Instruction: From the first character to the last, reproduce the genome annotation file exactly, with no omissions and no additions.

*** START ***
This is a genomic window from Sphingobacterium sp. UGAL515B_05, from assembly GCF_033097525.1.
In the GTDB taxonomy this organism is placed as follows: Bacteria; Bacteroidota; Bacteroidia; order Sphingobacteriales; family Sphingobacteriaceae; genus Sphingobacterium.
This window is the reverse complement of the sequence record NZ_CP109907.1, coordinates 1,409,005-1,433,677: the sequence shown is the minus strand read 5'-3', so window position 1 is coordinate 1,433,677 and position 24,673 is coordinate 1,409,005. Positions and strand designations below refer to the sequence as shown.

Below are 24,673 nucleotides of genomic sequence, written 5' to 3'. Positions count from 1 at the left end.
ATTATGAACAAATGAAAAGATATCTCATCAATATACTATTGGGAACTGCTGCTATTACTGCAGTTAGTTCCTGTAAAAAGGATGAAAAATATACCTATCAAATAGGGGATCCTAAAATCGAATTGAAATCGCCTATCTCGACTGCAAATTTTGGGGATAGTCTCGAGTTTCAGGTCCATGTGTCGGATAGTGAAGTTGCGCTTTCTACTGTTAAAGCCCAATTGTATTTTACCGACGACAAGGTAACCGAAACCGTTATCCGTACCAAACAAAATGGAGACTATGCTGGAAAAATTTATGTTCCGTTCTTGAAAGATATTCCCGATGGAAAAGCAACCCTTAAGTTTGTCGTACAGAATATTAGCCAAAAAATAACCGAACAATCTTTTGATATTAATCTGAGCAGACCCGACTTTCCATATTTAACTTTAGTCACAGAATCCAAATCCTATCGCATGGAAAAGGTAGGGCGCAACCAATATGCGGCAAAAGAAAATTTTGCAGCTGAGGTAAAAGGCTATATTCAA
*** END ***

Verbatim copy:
This is a genomic window from Sphingobacterium sp. UGAL515B_05, from assembly GCF_033097525.1.
In the GTDB taxonomy this organism is placed as follows: Bacteria; Bacteroidota; Bacteroidia; order Sphingobacteriales; family Sphingobacteriaceae; genus Sphingobacterium.
This window is the reverse complement of the sequence record NZ_CP109907.1, coordinates 1,409,005-1,433,677: the sequence shown is the minus strand read 5'-3', so window position 1 is coordinate 1,433,677 and position 24,673 is coordinate 1,409,005. Positions and strand designations below refer to the sequence as shown.

Below are 24,673 nucleotides of genomic sequence, written 5' to 3'. Positions count from 1 at the left end.
ATTATGAACAAATGAAAAGATATCTCATCAATATACTATTGGGAACTGCTGCTATTACTGCAGTTAGTTCCTGTAAAAAGGATGAAAAATATACCTATCAAATAGGGGATCCTAAAATCGAATTGAAATCGCCTATCTCGACTGCAAATTTTGGGGATAGTCTCGAGTTTCAGGTCCATGTGTCGGATAGTGAAGTTGCGCTTTCTACTGTTAAAGCCCAATTGTATTTTACCGACGACAAGGTAACCGAAACCGTTATCCGTACCAAACAAAATGGAGACTATGCTGGAAAAATTTATGTTCCGTTCTTGAAAGATATTCCCGATGGAAAAGCAACCCTTAAGTTTGTCGTACAGAATATTAGCCAAAAAATAACCGAACAATCTTTTGATATTAATCTGAGCAGACCCGACTTTCCATATTTAACTTTAGTCACAGAATCCAAATCCTATCGCATGGAAAAGGTAGGGCGCAACCAATATGCGGCAAAAGAAAATTTTGCAGCTGAGGTAAAAGGCTATATTCAA